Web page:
Frances Bula header image 2

Live in a super-dense neighbourhood? You won’t get a Conservative MP any time soon

October 14th, 2015 · 26 Comments

I did a fun wonk and water-cooler story in today’s Globe, based on stats analyzed by Andy Yan at BTA Works, all about how our voting preferences correlate with density.

The numbers show a dramatic difference in the types of ridings that Conservatives win, compared to Liberals and New Democrats. Liberals win in some of the highest-density ridings in the country. The NDP are not too far behind, although they also do well in some low-density areas — northern, resource-based districts, for example.

But the Conservatives just can’t seem to win in anything more than a medium-density suburb.

This is something a lot of American political analysts looked at after the 2012 election there, the way voting correlates with density. A small selection of the writing on this topic here, here and here.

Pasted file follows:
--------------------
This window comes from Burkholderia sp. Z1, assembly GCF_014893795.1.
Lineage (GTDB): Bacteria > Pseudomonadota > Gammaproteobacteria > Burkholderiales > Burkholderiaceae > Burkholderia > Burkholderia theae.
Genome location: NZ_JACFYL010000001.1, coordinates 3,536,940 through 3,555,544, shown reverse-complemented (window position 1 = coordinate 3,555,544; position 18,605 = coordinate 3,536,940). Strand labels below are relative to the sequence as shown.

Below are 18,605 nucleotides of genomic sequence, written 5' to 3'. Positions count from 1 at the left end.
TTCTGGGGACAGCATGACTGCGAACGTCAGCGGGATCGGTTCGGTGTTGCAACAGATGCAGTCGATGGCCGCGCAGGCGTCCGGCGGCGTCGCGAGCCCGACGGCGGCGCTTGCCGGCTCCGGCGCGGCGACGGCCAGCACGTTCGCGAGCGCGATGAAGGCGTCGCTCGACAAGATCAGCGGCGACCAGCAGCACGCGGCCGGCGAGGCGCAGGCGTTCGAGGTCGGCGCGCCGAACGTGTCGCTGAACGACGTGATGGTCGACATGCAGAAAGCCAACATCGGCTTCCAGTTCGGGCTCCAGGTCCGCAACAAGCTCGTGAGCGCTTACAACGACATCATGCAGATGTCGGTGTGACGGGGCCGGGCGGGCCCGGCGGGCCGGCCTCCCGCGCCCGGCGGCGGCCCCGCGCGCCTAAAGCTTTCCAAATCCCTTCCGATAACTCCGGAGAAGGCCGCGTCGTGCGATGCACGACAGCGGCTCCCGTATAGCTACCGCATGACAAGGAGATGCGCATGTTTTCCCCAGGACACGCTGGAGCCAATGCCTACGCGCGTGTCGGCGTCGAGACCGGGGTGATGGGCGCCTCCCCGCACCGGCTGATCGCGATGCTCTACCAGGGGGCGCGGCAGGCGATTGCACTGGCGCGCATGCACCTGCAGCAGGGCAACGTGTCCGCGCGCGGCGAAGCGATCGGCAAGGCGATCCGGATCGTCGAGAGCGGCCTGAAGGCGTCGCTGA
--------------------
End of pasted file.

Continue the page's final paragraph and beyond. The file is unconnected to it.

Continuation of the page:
Those patterns raise a couple of questions. One, what does it mean for Canada when the governing party is essentially excluded from the country’s economic engines, i.e. its cities.

Second, what is really going on? Is it just that people of certain education levels, professions or political inclinations cluster in certain areas (and therefore vote a particular way)? Or is it that the conditions of urban, suburban or rural ridings actually have an impact on people’s political inclinations? As suburban ridings densify, will they be more likely to switch from Conservative to one of the other two parties?

Things to ponder.

Categories: Uncategorized